Every town has its emotional center, a spot that most exemplifies its core values. For Davidson, that emotional center might very well be The Ada Jenkins Center. Originally opened in 1937 as the Davidson Colored School, integration led to its closing in the late 1960s. In 1995, community members established The Ada Jenkins Center there, named for the original school’s principal.
Today, the programs and staff of the Ada Jenkins Center aim to improve the quality of life for community residents through the integrated delivery of health, education, and human services. While many hearts and hands keep the center running, the full-time employees are all women. In celebration of what they do, and in honor of a month that celebrates women by way of Mother’s Day, we introduce you.
Georgia Krueger, 52, Executive Director.
After 20 years with the YMCA, Krueger joined the center over two years ago.
Why is the center important? Miss Ada was a community catalyst who pioneered individual growth. Her legacy continues. We meet people in their moment of crisis, support them, and then continue on the walk as they work toward stability. What should people know about the Ada Jenkins team? Our team is a vast one that goes far beyond the six full time people. We absolutely could not do this without the entire team, including the hundreds of volunteers who take their responsibilities as seriously as the paid staff.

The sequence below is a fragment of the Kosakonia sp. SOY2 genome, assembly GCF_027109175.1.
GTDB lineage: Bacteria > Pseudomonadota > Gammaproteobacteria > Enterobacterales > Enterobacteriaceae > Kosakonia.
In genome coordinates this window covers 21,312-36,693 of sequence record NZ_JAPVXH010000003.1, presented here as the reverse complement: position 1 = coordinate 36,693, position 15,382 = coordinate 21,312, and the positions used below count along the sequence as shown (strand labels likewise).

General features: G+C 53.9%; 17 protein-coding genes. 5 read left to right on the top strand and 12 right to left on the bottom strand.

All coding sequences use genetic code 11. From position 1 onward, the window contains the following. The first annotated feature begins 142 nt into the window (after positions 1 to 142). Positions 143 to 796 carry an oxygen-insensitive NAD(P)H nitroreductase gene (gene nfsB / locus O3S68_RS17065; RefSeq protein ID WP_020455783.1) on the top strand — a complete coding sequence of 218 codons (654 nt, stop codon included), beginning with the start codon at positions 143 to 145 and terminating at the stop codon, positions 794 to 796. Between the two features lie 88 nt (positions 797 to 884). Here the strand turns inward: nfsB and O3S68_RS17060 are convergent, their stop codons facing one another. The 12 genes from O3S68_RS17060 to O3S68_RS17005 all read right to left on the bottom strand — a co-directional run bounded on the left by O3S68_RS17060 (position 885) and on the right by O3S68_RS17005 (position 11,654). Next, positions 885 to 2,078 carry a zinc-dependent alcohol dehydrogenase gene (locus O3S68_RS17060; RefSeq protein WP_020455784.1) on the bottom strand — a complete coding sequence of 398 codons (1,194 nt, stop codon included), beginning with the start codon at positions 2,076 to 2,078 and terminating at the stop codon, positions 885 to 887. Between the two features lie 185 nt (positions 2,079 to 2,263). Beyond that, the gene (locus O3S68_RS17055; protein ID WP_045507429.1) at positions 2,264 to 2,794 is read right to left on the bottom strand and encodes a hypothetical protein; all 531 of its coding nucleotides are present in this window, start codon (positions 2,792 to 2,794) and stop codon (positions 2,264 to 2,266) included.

What makes a good mom? The best moms know they are the mother. It is their job to be a great role model for their children, to love them, and to teach them to love others. Great moms are dependable, but help their children become independent.
Tamara W. Roach, 43, Operations Director/Volunteer Coordinator At the center for a year, Roach is a mother of two and an avid reader.
Responsibilities: I help identify bottlenecks and implement change to increase daily efficiencies for our clients and our staff, as well as long-term efficiencies for the center. I also identify volunteer needs, recruit volunteers for daily operations and events to meet these needs, and introduce volunteers to our programs and services.
Most rewarding part? I am blessed to work with an amazing staff, a cadre of fabulous community volunteers, and some very insightful Davidson College students. One thing your mom taught you? A love of learning. This has allowed me to try new experiences, do things alone that I may have felt out of my comfort zone doing, introduced me to new people and cultures, and gain an appreciation for all that I'm blessed with in my life.
Natisha Rivera-Patrick, 35, Development Director
Rivera-Patrick is a mother of two who is passionate about learning. At the center for a year, she loves being part of such a dynamic team that is dedicated to helping others.
Daily Lesson? Nothing is guaranteed to any of us, and, despite the best planning, it could be us one day that needs help.